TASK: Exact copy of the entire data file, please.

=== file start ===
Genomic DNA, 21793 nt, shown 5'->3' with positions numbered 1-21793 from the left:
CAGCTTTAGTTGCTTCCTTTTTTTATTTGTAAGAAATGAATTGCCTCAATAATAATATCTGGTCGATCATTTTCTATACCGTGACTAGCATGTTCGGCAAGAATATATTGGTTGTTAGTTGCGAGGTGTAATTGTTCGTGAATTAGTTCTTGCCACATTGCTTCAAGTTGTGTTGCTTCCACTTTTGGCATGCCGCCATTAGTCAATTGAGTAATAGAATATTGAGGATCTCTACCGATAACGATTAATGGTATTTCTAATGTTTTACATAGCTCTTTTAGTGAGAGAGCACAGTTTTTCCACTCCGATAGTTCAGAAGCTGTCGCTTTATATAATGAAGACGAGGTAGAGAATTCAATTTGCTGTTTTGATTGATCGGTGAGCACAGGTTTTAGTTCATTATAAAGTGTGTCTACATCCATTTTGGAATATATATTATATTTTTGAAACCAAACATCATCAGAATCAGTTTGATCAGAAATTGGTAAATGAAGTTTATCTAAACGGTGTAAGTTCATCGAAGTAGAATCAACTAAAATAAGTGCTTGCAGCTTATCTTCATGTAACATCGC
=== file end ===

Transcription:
Genomic DNA, 21793 nt, shown 5'->3' with positions numbered 1-21793 from the left:
CAGCTTTAGTTGCTTCCTTTTTTTATTTGTAAGAAATGAATTGCCTCAATAATAATATCTGGTCGATCATTTTCTATACCGTGACTAGCATGTTCGGCAAGAATATATTGGTTGTTAGTTGCGAGGTGTAATTGTTCGTGAATTAGTTCTTGCCACATTGCTTCAAGTTGTGTTGCTTCCACTTTTGGCATGCCGCCATTAGTCAATTGAGTAATAGAATATTGAGGATCTCTACCGATAACGATTAATGGTATTTCTAATGTTTTACATAGCTCTTTTAGTGAGAGAGCACAGTTTTTCCACTCCGATAGTTCAGAAGCTGTCGCTTTATATAATGAAGACGAGGTAGAGAATTCAATTTGCTGTTTTGATTGATCGGTGAGCACAGGTTTTAGTTCATTATAAAGTGTGTCTACATCCATTTTGGAATATATATTATATTTTTGAAACCAAACATCATCAGAATCAGTTTGATCAGAAATTGGTAAATGAAGTTTATCTAAACGGTGTAAGTTCATCGAAGTAGAATCAACTAAAATAAGTGCTTGCAGCTTATCTTCATGTAACATCGC